"In this case, you don't have to prove anything," he said. "You can just pass on a host family." In theory that is true. The Fresh Air Fund is not required to explain a rejection, as a social agency turning down a foster home must do under New York law, for example. But Fund volunteers said they felt obliged to place a child in a home unless there was a good reason not to.
Was there a good reason not to place Fresh Air Fund children with the Tynans? A Fund representative apparently decided not. But had that representative asked Mancini the same question in 1981 or 1982, he said he would have answered yes.
20/20 Hindsight, Foresight
There are those who will say that Mancini spoke with 20/20 hindsight. What is the use, they will ask, of dredging up the past?
But for Jane, the past is not over. According to her therapist, while her peers are talking about dating, Jane is terrified of having a relationship with a male. She still has occasional nightmares, and until quite recently she had trouble concentrating on school work. She was irritable and often picked fights with her siblings. And she asked questions her mother could not answer—questions like, Why hasn't Don Tynan been punished? Since the indictment, the question that has most troubled her is, Why did God let this happen to me?
Jane has been receiving therapy, thanks to the efforts of her mother and lawyers. Most experts agree that early intervention and treatment offer abuse victims the best chance of recovery. Big Brothers/Big Sisters of Greater Manchester refers children for professional counseling, if needed, even when a relationship is severed amicably, according to Miccio. If a case of child abuse occurred, Miccio said, the child would be referred for counseling, and the agency would report the incident to the local Social Services Department and would aid them in any way possible. The Fresh Air Fund, by comparison, had not shown a willingness to provide children with therapy or to report the abuse in the first two cases (although it said it would have in the third, had Patricia not already done so).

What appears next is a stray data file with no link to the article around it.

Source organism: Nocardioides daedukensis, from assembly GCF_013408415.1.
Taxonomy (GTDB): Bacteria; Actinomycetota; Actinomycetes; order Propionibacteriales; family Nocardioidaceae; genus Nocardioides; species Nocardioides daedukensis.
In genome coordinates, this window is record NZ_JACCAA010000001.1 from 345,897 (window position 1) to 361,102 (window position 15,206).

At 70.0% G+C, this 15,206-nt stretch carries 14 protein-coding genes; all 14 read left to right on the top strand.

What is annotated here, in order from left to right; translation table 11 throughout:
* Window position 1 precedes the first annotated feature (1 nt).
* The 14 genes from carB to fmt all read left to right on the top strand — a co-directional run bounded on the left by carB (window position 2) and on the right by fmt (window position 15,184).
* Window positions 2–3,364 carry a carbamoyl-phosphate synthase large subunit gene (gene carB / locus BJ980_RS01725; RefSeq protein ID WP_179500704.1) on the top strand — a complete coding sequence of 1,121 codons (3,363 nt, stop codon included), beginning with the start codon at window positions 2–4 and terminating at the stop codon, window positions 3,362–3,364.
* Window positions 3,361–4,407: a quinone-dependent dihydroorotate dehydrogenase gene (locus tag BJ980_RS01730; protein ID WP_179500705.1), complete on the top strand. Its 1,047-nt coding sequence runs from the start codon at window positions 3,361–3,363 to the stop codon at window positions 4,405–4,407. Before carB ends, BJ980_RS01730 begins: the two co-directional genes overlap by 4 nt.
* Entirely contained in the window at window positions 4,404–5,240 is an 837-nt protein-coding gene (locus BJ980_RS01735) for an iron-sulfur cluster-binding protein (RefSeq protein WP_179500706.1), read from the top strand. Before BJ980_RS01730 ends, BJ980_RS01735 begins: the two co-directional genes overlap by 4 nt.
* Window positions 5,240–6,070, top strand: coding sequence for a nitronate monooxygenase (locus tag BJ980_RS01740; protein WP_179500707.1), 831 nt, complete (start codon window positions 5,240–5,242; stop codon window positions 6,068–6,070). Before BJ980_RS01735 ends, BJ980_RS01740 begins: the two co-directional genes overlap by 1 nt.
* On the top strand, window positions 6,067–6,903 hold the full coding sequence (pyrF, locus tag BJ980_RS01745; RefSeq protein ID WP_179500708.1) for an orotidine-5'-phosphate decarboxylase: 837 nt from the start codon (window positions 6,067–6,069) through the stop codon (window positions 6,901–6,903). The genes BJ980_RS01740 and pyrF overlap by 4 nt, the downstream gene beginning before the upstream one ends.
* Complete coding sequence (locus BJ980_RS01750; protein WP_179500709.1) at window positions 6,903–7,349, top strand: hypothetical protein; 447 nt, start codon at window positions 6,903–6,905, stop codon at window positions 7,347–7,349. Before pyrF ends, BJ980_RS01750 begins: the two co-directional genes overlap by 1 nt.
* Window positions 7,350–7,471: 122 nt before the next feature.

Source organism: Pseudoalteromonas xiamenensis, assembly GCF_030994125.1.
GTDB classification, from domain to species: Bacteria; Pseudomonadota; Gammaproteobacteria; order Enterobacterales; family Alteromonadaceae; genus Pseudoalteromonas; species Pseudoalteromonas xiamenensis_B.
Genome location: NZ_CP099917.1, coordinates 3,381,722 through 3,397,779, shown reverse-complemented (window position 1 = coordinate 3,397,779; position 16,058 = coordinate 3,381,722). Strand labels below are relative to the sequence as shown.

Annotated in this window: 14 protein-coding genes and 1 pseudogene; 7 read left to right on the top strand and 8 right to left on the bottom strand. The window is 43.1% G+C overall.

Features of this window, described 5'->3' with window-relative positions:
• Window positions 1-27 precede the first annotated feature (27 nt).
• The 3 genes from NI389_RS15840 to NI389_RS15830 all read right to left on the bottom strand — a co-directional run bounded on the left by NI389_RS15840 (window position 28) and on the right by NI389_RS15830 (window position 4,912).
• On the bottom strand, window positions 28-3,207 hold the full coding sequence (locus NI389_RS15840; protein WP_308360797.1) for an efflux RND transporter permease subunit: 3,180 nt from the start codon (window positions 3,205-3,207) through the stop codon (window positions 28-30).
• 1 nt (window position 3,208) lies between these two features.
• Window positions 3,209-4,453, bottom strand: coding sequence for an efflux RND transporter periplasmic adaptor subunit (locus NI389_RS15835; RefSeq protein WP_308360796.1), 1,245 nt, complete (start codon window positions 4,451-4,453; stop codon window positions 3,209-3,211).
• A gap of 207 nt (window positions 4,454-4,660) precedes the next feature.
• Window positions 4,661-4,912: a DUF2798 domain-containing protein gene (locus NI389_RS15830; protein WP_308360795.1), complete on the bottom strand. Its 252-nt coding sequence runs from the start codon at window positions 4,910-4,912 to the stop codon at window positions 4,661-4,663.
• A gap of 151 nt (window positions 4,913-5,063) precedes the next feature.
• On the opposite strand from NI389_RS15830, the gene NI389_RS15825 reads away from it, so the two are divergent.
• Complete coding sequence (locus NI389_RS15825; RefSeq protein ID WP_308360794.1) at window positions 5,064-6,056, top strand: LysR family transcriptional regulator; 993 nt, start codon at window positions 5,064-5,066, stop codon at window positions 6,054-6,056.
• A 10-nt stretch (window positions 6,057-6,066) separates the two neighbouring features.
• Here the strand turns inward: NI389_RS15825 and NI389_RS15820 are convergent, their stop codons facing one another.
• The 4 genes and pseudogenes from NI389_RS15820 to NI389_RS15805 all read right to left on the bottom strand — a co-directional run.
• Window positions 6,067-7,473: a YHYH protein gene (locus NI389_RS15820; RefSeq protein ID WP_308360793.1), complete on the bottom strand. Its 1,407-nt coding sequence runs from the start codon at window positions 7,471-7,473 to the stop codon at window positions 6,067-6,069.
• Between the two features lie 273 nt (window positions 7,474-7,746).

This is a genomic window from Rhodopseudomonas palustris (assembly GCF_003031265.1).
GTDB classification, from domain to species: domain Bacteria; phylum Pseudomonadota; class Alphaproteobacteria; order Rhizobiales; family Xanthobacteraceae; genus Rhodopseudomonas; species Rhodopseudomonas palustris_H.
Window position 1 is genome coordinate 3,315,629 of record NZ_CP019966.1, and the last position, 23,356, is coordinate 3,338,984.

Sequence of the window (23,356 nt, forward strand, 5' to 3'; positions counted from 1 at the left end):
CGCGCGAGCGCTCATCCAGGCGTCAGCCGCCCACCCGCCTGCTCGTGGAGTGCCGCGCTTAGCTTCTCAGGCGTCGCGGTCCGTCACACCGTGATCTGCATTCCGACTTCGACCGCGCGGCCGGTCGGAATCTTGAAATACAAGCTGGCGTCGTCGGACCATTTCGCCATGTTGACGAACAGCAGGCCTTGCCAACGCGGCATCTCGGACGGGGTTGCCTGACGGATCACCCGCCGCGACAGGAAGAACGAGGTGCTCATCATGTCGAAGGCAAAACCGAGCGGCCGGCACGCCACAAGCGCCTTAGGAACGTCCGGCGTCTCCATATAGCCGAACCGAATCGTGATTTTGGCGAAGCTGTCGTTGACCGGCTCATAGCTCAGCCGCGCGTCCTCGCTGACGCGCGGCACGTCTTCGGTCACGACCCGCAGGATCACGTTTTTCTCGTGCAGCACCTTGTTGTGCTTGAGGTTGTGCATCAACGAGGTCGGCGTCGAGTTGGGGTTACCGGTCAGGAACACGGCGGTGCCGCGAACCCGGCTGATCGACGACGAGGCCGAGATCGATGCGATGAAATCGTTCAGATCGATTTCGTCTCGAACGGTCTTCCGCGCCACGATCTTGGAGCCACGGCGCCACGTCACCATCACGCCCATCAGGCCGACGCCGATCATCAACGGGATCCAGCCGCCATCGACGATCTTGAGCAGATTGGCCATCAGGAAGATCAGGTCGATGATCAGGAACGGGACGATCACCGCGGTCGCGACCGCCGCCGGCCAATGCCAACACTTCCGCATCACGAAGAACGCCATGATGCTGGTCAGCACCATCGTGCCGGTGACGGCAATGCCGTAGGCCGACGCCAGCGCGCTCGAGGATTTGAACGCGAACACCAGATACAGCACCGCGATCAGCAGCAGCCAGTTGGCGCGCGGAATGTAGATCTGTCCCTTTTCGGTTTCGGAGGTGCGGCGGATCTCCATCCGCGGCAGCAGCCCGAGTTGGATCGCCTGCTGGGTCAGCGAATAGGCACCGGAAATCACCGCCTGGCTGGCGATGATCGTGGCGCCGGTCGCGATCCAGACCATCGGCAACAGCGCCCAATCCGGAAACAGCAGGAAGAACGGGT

There were those who said that a strong dose of hindsight was precisely what the Fund needed. If the Fund did not take a hard look at its past, further cases of abuse were inevitable, they said. And even some supporters saw a need for improvement.
"This program is a good program," said former chairperson Susan Picard. "All those kids wouldn't have any way of getting out of the city and seeing how other people live and what their options are, nor would our people here have an option of finding out that these kids that they almost think of as ghetto kids or zombie kids are kids that they can love.